THE ART OF TECH WAR
Has the anti-Tringo finally arrived? Ben Linden announced the winners in the Arcadia Game Developer's competition* last week, and the decisive victor was Tech Warfare, an RTS that earned over L$600,000 (about $2400) during the contest's seven week run. It's like Total Annihilation, where you create different species of autonomous battle 'bots and then send them against your opponent's robots. But unlike TA, Tech War is team vs. team, and you're actually in the game space. So instead of hovering over the action as a disembodied mouse-clicking commander, you're frantically running across the map, trying to instantiate machine gun turrets and factories and buzz saw tanks in the right place, while enemy 'bots come after you, if you get close enough. (Lose all your hit points, and you're out of the game-- though you can still wander the playing field when you're dead.)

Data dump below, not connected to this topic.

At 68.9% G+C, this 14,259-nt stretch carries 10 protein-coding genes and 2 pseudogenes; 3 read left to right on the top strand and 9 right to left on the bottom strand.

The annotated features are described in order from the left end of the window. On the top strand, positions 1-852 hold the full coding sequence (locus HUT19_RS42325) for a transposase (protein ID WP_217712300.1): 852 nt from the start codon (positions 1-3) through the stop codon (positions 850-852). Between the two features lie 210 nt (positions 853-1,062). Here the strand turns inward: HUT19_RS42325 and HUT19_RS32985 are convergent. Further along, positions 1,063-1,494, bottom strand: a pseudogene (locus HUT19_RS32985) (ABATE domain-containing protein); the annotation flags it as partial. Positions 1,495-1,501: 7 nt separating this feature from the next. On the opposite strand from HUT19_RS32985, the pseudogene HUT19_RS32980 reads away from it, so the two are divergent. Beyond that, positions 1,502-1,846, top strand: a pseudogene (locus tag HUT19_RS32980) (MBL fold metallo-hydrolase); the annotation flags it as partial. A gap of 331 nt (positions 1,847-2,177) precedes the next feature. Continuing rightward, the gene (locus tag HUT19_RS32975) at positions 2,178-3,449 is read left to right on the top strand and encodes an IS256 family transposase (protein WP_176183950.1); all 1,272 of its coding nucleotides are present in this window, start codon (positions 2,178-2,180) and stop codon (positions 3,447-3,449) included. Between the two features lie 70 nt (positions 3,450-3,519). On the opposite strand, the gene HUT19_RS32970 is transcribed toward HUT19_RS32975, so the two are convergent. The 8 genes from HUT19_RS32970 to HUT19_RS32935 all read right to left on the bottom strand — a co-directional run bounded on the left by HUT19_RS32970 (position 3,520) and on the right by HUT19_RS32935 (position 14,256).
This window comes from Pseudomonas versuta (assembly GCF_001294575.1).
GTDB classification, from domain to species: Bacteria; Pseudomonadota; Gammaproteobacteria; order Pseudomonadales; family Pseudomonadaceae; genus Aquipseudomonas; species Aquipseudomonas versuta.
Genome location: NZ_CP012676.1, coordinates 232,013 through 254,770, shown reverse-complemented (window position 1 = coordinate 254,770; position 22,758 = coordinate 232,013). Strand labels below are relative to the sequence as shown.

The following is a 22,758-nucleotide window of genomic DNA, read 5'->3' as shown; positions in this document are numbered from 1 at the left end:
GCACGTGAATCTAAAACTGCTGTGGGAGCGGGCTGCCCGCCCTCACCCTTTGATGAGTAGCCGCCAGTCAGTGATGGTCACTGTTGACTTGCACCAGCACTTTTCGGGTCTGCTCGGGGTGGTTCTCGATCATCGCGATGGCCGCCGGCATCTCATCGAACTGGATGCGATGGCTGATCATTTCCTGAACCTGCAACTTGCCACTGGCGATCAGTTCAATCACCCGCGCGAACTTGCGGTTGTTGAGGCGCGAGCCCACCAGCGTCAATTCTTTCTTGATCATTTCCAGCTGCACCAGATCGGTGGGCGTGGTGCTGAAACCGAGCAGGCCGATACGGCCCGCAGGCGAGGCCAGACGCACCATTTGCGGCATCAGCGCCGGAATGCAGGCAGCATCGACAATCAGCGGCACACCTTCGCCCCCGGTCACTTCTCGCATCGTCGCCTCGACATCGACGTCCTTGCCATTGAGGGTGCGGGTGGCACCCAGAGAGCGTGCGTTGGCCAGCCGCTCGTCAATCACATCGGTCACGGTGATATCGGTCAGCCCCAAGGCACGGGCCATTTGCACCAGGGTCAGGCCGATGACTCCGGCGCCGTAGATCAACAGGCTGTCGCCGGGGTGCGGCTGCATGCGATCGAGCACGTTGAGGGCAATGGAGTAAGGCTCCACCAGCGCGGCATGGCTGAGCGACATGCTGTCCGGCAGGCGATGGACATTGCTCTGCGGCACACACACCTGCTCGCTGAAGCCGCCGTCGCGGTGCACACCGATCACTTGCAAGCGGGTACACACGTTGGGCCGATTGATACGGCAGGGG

A cleverly-designed HUD gives you icon-driven command of the robots you create, while keeping track of the your hit points and energy level (the more you have, the better 'bots you can build.) Meantime, a special chat channel lets you communicate with your teammates (and only your teammates), so you can plan tactics and logistics. (Playing a few rounds, I could already see how it'd help to have a team captain away from the action, calling out which bots to build and where.) So really we're talking about a team-based, first-person, real-time strategy game-- not something you see everyday, not in SL, not anywhere. It's a genuinely cool game that's easy to jump into (anyone can immediately button-mash robots into existence) but has enough deep gameplay to develop a gamer's subculture around. (An internal betting system that lets teams wager on the outcome doesn't hurt, either.)